Testing Sony Acid Music Studio 7.0
My search for a suitable GarageBand for Windows product is in the testing phase now. My first few tests with MixCraft 3.0 were very positive. Unfortunately, MixCraft doesn’t support MIDI. I found a spot on the Sony site to download a 30 day trial of Sony Acid Music Studio 7. The install was pretty painless.
Sony Acid gives you the impression that it can do a bit more based on a busy and complex interface. The interface is less friendly, less like GarageBand than MixCraft is. You quickly get the impression that you have a many more options to fiddle with as well. Click on this thumbnail to see a full view of the interface. (images are from the Sony site.)
Where are the Loops?
This was challenging. I couldn’t find much in the help or the “show me how” tools. I looked on the web for help and found people had similar challenges. The answer was that the loops are not automatically installed with the product. The are on a couple of other discs that are included with the purchased product. This doesn’t help someone that downloaded the trial version. The product page at the Sony site claims that Acid comes with 3000 loops. I couldn’t find them at all. I downloaded a free loop that I found via Google and started testing the controls.
The interface for editing loops is pretty straightforward. You paint them onto the track with your mouse. From there, you have numerous edits and changes that you can apply. Bottom line, not as friendly as MixCraft, but equally, if not more capable. I liked how you could change the key for a loop pretty easily.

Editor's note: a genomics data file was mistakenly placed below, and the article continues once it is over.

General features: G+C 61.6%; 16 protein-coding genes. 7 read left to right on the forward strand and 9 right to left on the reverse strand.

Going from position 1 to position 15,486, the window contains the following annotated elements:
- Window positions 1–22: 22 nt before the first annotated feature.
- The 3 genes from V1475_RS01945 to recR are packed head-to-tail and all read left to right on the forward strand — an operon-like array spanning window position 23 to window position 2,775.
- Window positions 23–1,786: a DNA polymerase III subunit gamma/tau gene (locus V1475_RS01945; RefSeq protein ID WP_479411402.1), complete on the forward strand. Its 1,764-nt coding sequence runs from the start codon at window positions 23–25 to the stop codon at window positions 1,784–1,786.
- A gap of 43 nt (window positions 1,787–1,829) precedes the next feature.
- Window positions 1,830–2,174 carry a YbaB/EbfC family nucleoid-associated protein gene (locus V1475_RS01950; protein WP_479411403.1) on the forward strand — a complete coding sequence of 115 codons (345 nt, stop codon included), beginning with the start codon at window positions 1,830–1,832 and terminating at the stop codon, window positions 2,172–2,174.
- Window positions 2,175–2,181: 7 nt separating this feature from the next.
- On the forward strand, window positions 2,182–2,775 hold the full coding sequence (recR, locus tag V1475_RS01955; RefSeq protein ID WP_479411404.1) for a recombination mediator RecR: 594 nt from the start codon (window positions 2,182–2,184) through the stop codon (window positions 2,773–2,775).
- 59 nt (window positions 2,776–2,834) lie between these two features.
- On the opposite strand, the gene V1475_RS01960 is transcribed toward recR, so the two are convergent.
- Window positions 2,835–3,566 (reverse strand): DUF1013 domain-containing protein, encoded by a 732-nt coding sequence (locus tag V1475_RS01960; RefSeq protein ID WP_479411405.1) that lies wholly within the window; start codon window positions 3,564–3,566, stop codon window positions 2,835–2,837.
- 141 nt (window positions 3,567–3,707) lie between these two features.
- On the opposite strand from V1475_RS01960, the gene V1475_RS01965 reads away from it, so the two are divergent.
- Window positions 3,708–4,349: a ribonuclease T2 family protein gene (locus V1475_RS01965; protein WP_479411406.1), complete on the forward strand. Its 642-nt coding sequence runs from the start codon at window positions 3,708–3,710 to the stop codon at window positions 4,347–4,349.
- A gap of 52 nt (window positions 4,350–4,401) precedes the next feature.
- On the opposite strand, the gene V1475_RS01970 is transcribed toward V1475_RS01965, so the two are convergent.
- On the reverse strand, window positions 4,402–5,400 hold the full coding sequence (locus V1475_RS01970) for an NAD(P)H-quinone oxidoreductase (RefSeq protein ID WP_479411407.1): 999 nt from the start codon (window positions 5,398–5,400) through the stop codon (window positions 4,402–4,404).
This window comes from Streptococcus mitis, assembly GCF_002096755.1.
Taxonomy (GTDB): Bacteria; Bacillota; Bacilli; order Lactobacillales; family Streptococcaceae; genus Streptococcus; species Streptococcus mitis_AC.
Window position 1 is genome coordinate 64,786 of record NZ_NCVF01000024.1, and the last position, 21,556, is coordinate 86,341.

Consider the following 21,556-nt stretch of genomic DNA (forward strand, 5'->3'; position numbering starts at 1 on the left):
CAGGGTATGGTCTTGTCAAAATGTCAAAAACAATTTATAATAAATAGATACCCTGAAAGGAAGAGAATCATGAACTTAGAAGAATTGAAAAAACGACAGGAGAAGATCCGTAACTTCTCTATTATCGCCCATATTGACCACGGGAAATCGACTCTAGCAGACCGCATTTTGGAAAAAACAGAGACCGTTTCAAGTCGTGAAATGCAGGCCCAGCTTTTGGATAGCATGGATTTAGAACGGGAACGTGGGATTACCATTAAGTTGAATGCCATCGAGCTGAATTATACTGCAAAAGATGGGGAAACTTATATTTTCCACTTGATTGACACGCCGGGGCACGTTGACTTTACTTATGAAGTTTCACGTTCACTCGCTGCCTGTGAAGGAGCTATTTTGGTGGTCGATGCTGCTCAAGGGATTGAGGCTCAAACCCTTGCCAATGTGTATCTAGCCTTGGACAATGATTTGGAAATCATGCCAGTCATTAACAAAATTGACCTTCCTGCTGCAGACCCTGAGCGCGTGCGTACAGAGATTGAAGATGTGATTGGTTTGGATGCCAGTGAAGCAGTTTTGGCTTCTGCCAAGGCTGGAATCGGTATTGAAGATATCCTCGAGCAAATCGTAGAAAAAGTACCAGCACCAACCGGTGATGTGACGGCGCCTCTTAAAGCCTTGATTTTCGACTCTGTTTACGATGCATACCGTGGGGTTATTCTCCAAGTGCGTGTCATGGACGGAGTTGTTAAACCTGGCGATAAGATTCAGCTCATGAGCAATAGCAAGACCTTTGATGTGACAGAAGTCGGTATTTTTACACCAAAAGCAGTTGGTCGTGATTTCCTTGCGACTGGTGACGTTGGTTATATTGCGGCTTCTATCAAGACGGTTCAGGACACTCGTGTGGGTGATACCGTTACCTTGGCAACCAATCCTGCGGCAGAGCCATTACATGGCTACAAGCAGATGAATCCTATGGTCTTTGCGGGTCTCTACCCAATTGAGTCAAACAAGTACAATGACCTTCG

Following the loop effort, I decided to give the MIDI a quick try. MIDI support is part of GarageBand, but not part of MixCraft. The first thing you need is a way to work with MIDI signals and your PC.
M-Audio MIDISport Uno
I took the plunge and bought the MIDISport Uno by M-Audio. Guitar Center had it for $39.99. The MIDISport Uno is a USB to MIDI cable. It has a USB plug connected to a little egg shaped thing that has both a MIDI In and a MIDI Out plug attached.
There are some tricky elements to working with MIDI in Sony Acid. When adding tracks, you can add normal audio track, or a MIDI track. I added an audio track by mistake, armed it for input, and my MIDI keyboard was able to play normal piano audio into an audio track. This was a bit confusing when I was then trying to figure out how to adjust the instrument that was playing the track.
With a MIDI track, you can change with virtual instrument used to render sound for the MIDI signal. This virtual instrument capability works well in Sony Acid and was part of my initial goal for a suitable GarageBand for Windows product. I spent some time trying out the various instruments. I found the slap bass effect fun to play with. Some of the instruments seemed a bit weak like the various instruments on a toy keyboard. Others sounded appropriate.
The MIDI bottom line…
Bottom line for MIDI. I think it will fit the bill. If you need MIDI support, Sony Acid Music Studio 7 can be your GarageBand for Windows. If you just need just normal loop support and MP3 support, then MixCraft seems to be easier to manage. From a price perspective, I’ve seen ads for Sony Acid at a slightly lower cost than Mixcraft (about $5 less).